pgzeedslot สมัคร หวย มาแรง เริ่มต้นแค่ 1 บาท ผ่านทางมือถือ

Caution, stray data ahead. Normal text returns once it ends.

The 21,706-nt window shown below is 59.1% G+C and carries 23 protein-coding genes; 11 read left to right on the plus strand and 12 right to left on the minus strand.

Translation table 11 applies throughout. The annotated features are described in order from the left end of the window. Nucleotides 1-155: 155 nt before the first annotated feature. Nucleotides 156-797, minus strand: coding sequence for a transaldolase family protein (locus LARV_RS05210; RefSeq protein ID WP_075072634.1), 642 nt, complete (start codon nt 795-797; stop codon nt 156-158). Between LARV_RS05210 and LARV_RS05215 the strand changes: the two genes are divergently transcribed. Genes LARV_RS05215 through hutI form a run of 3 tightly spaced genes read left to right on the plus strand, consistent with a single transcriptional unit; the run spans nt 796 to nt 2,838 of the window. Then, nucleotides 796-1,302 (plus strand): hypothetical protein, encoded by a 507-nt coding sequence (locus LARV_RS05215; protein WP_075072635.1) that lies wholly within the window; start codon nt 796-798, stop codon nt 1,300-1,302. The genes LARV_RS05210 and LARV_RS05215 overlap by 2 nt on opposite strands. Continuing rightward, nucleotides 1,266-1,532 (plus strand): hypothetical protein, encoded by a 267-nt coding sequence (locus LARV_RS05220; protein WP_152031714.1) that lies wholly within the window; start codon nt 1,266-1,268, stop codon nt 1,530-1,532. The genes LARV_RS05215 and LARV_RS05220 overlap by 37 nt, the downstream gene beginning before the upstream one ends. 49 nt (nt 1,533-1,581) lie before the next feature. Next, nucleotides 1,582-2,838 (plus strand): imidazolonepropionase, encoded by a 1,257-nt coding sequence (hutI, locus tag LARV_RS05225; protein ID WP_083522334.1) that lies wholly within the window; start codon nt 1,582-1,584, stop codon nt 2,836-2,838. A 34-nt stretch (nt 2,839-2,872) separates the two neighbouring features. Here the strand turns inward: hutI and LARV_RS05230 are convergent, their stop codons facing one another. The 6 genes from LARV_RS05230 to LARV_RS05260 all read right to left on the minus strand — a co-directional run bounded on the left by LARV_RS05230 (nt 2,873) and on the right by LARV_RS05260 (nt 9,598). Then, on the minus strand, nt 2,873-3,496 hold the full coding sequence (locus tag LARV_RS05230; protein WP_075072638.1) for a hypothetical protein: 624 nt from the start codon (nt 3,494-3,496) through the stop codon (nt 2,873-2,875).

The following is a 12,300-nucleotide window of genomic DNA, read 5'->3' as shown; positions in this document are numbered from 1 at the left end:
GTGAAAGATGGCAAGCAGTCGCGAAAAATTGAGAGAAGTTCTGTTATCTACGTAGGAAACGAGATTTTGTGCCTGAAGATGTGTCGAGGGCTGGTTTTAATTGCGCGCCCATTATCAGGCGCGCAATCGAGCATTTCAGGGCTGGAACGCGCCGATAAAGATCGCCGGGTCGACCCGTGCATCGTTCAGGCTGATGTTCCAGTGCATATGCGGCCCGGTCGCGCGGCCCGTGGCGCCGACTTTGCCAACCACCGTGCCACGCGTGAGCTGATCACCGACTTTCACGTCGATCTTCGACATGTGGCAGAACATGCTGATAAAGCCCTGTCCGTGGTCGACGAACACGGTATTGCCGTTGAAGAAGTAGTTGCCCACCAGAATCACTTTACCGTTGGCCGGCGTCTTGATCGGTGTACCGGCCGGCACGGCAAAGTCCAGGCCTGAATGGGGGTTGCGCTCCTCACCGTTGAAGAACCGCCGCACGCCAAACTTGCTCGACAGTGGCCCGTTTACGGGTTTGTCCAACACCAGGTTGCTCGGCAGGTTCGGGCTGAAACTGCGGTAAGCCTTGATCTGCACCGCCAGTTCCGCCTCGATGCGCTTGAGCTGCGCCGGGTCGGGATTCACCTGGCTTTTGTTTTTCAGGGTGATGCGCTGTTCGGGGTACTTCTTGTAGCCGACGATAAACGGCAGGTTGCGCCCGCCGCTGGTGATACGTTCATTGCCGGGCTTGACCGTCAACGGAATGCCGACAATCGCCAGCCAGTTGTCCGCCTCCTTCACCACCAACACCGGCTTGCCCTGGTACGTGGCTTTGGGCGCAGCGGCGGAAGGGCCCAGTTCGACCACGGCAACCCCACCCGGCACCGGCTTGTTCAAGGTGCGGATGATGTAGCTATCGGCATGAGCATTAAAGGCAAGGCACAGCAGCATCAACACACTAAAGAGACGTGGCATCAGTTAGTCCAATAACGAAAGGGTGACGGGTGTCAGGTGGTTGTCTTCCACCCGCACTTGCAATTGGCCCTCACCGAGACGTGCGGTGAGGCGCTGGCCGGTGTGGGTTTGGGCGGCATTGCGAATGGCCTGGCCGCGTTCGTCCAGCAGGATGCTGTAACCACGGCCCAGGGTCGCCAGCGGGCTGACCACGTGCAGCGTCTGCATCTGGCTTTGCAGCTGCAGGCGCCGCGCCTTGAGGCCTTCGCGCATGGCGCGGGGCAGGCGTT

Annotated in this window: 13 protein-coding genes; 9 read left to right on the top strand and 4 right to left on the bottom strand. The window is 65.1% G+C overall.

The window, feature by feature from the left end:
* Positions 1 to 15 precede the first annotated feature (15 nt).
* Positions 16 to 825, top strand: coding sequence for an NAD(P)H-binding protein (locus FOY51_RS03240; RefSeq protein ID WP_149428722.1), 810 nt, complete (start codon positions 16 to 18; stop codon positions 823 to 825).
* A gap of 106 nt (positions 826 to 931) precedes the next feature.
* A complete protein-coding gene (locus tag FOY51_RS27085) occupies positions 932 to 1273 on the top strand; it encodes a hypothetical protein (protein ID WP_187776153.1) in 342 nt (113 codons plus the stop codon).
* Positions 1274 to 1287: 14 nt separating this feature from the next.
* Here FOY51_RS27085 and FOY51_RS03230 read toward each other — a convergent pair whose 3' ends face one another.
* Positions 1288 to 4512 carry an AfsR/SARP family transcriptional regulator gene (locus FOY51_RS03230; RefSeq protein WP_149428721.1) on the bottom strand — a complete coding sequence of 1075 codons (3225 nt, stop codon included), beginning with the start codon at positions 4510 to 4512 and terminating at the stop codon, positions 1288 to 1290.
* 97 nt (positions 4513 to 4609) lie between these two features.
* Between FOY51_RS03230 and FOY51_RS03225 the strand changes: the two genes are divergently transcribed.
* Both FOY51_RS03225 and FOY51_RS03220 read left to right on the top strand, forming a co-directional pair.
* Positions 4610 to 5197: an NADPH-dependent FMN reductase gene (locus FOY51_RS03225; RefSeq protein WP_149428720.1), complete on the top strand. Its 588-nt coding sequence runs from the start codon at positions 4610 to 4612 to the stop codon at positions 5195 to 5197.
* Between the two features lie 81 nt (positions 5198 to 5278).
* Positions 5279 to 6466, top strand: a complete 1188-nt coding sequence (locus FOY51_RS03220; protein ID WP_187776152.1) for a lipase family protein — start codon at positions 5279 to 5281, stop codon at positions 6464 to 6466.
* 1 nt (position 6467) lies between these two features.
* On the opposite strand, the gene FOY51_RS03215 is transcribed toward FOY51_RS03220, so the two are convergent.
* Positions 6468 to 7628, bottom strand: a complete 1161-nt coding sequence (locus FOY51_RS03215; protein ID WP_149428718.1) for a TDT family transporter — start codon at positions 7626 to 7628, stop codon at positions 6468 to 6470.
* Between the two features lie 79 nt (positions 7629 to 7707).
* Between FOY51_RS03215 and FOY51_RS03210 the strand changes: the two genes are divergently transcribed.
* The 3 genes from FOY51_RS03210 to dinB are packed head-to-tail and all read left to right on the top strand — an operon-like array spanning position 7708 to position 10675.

pgzeedslot "Here you differ. Did you make a report of your voyage home, Lieutenant Passford?" continued the captain, pointing at Corny. When the cutter was about half a mile from the shore, making it about three-quarters of a mile from the fort, the peal of a cannon was heard, and a puff of smoke could be seen as it rose on the clear, starred sky, for the clouds had rolled away during the night. The shot dropped into the water a short distance abreast of the cutter. "The Magnolia, bound to Appalachicola," replied 209 the spokesman of the craft. "What boat is that?" "And you were as stupid as an Alabama mule when you snapped at me for doing so in the presence of some of the sailors," replied Corny, with considerable spirit; and Christy, who heard all that was said, was glad to have him maintain the dignity of the family in his new situation. Suddenly the officer started back, and began to look very sharply at the presumed sailor. But the file pressed behind him, and Christy was too glad to move with it to delay a moment longer. He went below to the familiar quarters of the crew, and saw many of his old seamen still on board, though many of them had been taken to reinforce other vessels. "Don't you know?" c online "That will do, Mr. Flint; stop her, and let go the anchor. Get out a spring astern and make it fast to that buoy," said the commander. "All right; get him up if you can. Is he able to walk?" 342 As soon as he reached the cabin, Christy brought from his stateroom twenty dollars in gold, which he presented to the old negro, who accepted the gift with many thanks. "Mr. Flint has not had his breakfast yet, and he will come below for it very soon," added Dave. "He was just coming down for it when he got the signal to come alongside the flag-ship." pgzeedslot "So far we do not disagree by the breadth of a hair. My cousin Corny was raised in the South, while I was raised in the North," continued the sick passenger. The lieutenant took out his memorandum book, and looked at the names of the men he had spotted as disloyal, Rockton and Warton, to which he had added two others, Nichols and Swayne, after he had observed that they were very intimate with the two whose names he had learned from their own mouths. The Confederate officer was evidently of French descent; at any rate, he was very polite. He expressed his obligations to the supposed physician for the service he had rendered in very earnest terms. Mr. Pennant had been able to see that there were no guns in the casemates of the fort, and this was really all he wanted to know. "Of course I expected that would be your decision," replied Corny, as he took the papers 91 which the captain returned to him, including his commission and report. "All the crew are not loyal," replied Christy, as he explained the instructions he had given to the steward. "I am very much obliged to you, Captain Passford, for this favor; and I know you would not give me the place if you did not think me worthy of it," replied the seaman as he went forward and called the watch to the mainmast. "Jes' so; you was born ob de debbil," replied the old negro, rising in his bed, and showing all his remaining teeth in an expansive smile. ltobet com On his arrival in New York he hastened across the ferry to the navy-yard. As he approached the opposite shore, he discovered a steamer getting under way. He had not seen the vessel on board of which he was ordered to report as a passenger, but when he asked a deck hand what the steamer was, he was informed that it was the Vernon. The ferry-boat had just gone into the slip, and Christy was terribly startled to learn that he was late. He was still two hours ahead of the time indicated in his orders, and the Vernon was actually getting under way. The crew had been ordered to ease off, and the cutter moved very slowly. A quarter of an hour later the sounding was ten and three-quarters feet. The next report was fourteen feet, and then no bottom at twenty feet. The Bronx was approaching 341 the boat with full steam, and stopped her screw a short distance from the cutter. In a few moments more the boat was at the davits, and the commander of the expedition reported to Captain Passford. Christy did not go near him, but he watched him very closely. He had not long to wait before Mr. Galvinne, who was then the officer of the deck, spoke to him, and they had quite a long conversation. He could not hear a word of it; but the fact that they were intimate enough to 112 hold what appeared to be a confidential interview was enough to satisfy the prisoner that the second lieutenant was the principle confederate of his cousin. How many of the crew were "packed" for the enterprise he could form no idea. About this time Dave, who had taken care to keep in the front of the table as he had been ordered to do, seized upon his feather duster, and began to dust the divan on the starboard side of the cabin. Flanger was so much occupied with the commander at that moment, that he was not disposed to take his eye off him for an instant; for certainly the situation had become critical, and 277 he paid no attention to the steward. Dave was a sort of a feather-duster fiend, and he used the article a great deal of his time, apparently as much from habit as from cleanliness. Christy looked at the stranger with astonishment, and he could not imagine who he could be. He had seen no such person on board of the Bronx or on the deck of the flag-ship. When the prisoners from the Magnolia had been brought on board, Christy had been too much occupied with other matters to bestow any attention upon them with the exception of "the dignified gentleman in black," who proved to be his uncle. He had had no curiosity in regard to them, and Mr. Camden had disposed of them at the rail. "I don't believe you will find many hands down here, Mr. Pennant," said Mike in a whisper. "Where were you yesterday, Corny?" asked Christy, suddenly suppressing his mirth. 197 "If they are worthy, I shall certainly do the best I can for them," added Christy, gaping. "I don't see that we can help ourselves," 212 replied the spokesman in a surly tone; for the prospect before him was not very pleasant, especially as a volley had been fired from the sloop, presumably by his order, for he was the one who had made the threat in the first place.